News and Support from The NASUWT
28 February is designated this year’s Work Your Proper Hours Day.
This is the date that every worker who did unpaid overtime in 2014 would start to get paid if they worked all their overtime from the start of the year.
Now in its tenth year, the campaign aims to highlight the dangers posed by the UK’s long hours culture on the health and safety of the workforce.
Last year, the TUC, which is behind Work Your Proper Hours Day, found that one in five employees across the UK regularly worked unpaid overtime, worth over £28bn to the economy. Teachers were among those professionals who are most likely to do unpaid overtime – with over half all teachers regularly working an average of 11 hours extra unpaid each week.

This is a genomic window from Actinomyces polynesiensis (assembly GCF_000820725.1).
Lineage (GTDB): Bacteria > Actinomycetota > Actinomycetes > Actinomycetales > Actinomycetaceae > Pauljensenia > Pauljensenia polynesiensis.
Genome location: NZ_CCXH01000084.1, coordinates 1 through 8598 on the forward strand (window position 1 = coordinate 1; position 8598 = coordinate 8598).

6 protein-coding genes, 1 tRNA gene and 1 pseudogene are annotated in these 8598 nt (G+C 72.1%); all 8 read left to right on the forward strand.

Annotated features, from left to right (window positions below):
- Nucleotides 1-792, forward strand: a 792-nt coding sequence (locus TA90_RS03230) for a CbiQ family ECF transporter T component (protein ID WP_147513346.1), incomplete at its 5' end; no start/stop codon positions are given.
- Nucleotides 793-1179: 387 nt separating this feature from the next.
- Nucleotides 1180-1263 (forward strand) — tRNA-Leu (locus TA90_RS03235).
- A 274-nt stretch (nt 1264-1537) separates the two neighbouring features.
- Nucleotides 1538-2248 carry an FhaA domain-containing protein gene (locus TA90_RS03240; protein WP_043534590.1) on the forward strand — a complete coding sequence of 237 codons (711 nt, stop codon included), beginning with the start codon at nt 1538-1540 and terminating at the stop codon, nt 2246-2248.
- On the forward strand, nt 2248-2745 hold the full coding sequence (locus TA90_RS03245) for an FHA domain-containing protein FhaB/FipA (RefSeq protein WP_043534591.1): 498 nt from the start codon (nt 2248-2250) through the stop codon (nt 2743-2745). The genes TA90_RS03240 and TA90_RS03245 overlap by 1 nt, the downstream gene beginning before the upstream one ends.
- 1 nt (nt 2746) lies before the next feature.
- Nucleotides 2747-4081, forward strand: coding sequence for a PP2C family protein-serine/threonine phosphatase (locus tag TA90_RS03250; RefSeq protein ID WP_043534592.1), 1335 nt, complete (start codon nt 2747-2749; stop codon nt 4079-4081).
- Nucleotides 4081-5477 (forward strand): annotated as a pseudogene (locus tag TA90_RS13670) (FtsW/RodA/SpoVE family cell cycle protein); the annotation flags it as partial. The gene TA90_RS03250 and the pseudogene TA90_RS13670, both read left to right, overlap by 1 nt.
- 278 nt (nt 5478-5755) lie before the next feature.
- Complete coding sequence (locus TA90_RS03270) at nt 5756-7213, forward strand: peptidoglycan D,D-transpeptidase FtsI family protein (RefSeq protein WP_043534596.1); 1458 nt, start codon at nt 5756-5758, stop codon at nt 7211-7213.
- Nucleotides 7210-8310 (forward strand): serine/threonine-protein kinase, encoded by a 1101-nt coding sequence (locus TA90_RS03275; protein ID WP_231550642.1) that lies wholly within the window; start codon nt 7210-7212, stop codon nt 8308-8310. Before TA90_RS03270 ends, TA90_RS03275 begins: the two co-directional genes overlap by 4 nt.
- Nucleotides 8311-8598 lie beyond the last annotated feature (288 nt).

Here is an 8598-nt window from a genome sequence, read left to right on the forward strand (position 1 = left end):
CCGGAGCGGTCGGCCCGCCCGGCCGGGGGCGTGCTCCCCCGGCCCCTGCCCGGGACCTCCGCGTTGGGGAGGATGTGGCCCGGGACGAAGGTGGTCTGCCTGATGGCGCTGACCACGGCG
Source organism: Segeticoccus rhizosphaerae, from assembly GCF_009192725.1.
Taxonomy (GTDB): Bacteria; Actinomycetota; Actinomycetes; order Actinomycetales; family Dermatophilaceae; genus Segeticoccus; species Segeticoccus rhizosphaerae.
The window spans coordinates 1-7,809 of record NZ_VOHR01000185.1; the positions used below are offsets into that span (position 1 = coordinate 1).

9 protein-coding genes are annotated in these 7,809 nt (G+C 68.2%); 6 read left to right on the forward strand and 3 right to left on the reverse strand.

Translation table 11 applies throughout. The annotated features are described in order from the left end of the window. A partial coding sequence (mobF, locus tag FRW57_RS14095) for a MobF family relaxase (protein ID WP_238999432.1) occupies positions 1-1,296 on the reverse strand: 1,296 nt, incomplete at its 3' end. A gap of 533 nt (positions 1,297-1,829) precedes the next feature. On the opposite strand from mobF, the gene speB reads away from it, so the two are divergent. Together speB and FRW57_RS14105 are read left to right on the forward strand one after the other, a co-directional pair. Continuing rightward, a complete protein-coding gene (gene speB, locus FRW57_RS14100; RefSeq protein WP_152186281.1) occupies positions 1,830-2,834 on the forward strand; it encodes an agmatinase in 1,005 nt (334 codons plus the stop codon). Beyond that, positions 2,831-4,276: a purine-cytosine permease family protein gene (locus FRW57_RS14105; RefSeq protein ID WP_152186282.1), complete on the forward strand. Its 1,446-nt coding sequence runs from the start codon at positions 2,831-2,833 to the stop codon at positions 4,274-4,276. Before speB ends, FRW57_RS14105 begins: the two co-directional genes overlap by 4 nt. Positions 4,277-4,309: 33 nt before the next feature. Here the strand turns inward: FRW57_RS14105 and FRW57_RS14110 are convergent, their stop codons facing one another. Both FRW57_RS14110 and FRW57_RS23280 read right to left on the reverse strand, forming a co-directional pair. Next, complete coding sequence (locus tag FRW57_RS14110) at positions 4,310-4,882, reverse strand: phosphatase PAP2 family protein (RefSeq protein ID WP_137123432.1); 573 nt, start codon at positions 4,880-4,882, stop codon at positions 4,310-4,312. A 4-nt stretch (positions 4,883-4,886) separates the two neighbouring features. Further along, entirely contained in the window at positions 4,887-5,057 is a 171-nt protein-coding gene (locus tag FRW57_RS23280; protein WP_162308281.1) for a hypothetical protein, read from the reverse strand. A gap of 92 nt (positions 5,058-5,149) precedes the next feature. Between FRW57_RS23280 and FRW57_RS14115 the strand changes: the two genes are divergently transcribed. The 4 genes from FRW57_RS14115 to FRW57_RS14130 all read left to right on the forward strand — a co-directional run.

This year, the TUC will look at whether the recent recovery in the labour market has led to a rise or a fall in the number of unpaid hours as more people join the workforce. The TUC will also highlight which jobs and regions of the UK do the most unpaid overtime.
To mark the 28th, the TUC will urge bosses to let their staff take a proper lunch hour and to leave work on time. Managers are encouraged to lead by example and work their proper hours too.